The name. The name of the hotel. So much time and planning had gone into organising the launch, sourcing the finest prawns for the prawn cocktail and enough Prosecco for all the guests to enjoy – assuming that their neighbour Blerta wasn’t planning on coming. They had tried to plan the party to coincide with Blerta’s monthly chemical peel in the hope that she would prove indisposed. Blerta really liked Prosecco. But the Blerta problem was like a minnow compared to this.
They hadn’t chosen a name for their hotel.
This had been a sticking point since their arrival here. Marjorie had wanted to call it Hotel le Bolton in honour of their home town, but Martin had argued that their lifelong dream to immigrate to Albania and open a hotel was precisely because they had such a miserable upbringing in their home town. Brian on the other hand wanted to name their establishment Hotel Nolan after, he claimed, Bolton Wanderer’s footballer Kevin Nolan. ‘Who the fuck is he?’ Marjorie had asked and been told that Kevin Nolan signed for Bolton at 16 and was part of the team that beat Preston North End in the 2001 Division play-offs to gain promotion to the Premier League. This sounded to Marjorie suspiciously like something Martin could have found out by doing the google, and that secretly his choice of nomenclature was in honour of the Nolan sisters. Still, as she didn’t know how switch the google on she had to sit with her suspicions.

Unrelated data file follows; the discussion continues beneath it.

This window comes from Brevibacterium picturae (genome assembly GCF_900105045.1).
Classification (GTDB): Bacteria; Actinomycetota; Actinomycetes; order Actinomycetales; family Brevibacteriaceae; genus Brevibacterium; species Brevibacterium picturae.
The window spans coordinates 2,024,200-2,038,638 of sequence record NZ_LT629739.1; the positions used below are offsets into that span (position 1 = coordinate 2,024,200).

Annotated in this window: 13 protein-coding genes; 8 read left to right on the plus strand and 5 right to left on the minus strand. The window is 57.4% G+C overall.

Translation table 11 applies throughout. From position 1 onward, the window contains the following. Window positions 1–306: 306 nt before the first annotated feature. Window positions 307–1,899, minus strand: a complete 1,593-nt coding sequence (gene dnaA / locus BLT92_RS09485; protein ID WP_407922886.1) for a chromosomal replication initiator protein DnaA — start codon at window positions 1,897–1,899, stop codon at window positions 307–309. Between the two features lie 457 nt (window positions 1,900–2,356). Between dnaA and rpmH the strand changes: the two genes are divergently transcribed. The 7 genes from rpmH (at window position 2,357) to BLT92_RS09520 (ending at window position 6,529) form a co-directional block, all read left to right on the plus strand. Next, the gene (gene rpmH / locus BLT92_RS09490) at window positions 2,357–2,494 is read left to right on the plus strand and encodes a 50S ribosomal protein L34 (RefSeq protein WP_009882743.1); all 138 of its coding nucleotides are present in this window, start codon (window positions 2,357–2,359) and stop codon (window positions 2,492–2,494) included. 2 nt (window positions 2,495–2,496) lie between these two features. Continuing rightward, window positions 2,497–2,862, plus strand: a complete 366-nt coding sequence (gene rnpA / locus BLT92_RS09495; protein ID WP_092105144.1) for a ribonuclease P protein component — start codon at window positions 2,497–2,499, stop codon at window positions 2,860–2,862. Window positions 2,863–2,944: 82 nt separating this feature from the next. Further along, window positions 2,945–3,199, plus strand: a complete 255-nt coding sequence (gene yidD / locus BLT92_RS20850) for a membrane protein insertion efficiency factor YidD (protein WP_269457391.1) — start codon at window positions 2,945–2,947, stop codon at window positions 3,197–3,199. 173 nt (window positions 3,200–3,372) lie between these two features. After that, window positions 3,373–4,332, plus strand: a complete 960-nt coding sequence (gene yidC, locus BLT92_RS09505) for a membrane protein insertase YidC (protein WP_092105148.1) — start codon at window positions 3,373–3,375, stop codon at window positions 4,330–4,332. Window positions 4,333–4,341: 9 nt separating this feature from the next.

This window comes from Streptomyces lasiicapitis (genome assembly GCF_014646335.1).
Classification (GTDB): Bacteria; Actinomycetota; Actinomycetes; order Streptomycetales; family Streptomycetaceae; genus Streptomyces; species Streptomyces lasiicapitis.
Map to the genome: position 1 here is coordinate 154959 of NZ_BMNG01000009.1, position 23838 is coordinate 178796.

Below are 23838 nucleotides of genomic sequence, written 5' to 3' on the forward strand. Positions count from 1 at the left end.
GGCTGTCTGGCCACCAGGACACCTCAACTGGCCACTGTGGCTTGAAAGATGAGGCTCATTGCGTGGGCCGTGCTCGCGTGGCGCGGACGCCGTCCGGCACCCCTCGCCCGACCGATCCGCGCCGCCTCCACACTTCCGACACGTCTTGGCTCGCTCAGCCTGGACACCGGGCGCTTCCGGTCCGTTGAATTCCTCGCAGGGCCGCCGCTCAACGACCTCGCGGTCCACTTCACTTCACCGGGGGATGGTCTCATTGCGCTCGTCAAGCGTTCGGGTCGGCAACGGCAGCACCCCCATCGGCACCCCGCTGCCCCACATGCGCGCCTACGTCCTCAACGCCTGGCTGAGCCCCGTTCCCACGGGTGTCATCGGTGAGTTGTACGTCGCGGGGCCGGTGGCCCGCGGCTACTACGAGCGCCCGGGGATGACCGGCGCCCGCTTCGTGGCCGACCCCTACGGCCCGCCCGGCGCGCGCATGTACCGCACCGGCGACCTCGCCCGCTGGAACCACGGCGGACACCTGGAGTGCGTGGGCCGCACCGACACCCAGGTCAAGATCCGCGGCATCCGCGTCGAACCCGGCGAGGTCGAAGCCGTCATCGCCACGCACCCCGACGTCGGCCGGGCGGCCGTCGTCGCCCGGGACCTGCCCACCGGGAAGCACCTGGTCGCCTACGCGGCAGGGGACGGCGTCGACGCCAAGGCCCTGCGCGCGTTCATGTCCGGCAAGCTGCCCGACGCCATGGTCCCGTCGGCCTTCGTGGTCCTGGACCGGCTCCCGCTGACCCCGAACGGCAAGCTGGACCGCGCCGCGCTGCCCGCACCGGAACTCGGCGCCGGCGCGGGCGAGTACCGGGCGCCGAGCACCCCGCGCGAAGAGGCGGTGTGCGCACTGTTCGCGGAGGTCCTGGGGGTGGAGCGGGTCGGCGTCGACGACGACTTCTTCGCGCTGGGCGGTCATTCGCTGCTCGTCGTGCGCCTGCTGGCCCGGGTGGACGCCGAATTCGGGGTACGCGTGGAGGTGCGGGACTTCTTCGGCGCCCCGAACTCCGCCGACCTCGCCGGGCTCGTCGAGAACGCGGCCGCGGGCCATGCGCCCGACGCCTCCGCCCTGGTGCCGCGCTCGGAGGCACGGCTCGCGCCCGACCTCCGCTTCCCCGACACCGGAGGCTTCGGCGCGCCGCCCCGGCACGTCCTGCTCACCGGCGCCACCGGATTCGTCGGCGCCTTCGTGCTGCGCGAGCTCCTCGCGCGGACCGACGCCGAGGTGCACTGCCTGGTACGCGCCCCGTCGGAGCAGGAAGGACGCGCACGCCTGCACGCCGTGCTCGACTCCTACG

They. Hadn’t. Chosen A Name. For Their. Hotel.
“MARJORIE!” Brian bellowed.
“Don’t shout Brian,” she remonstrated, “what do you want? You haven’t knocked over the prawn cocktail have you?”
“No love, it’s just/”
“Thank GOD for that,” Marjorie interjected quickly with a gasp of relief.
“LOVE!” Brian bellowed again, and something in his tone this time clued his wife into the fact that he had something important to say, he rarely bellowed twice in a single day.
“What is it Brian?”
“Love, we’ve…” Brian stuttered, then paused.
“BRIAN!” Marjorie was becoming worried now, Brian rarely paused. It was time to raise her voice.
“Marjorie, it’s just that we’ve forgotten to pick a name for the hotel.”
“Ohh, BLUMMIN’ ‘eck!” Marjorie exclaimed.
“What are we gonna do?” Brian asked in muted tones. Marjorie hated him when he used this voice. He reminded her of a small sheep. Not a lamb, just a small sheep.
“Come on outside, let’s ‘ave a look at the place and see if anything strikes us.
*** And that's Albania.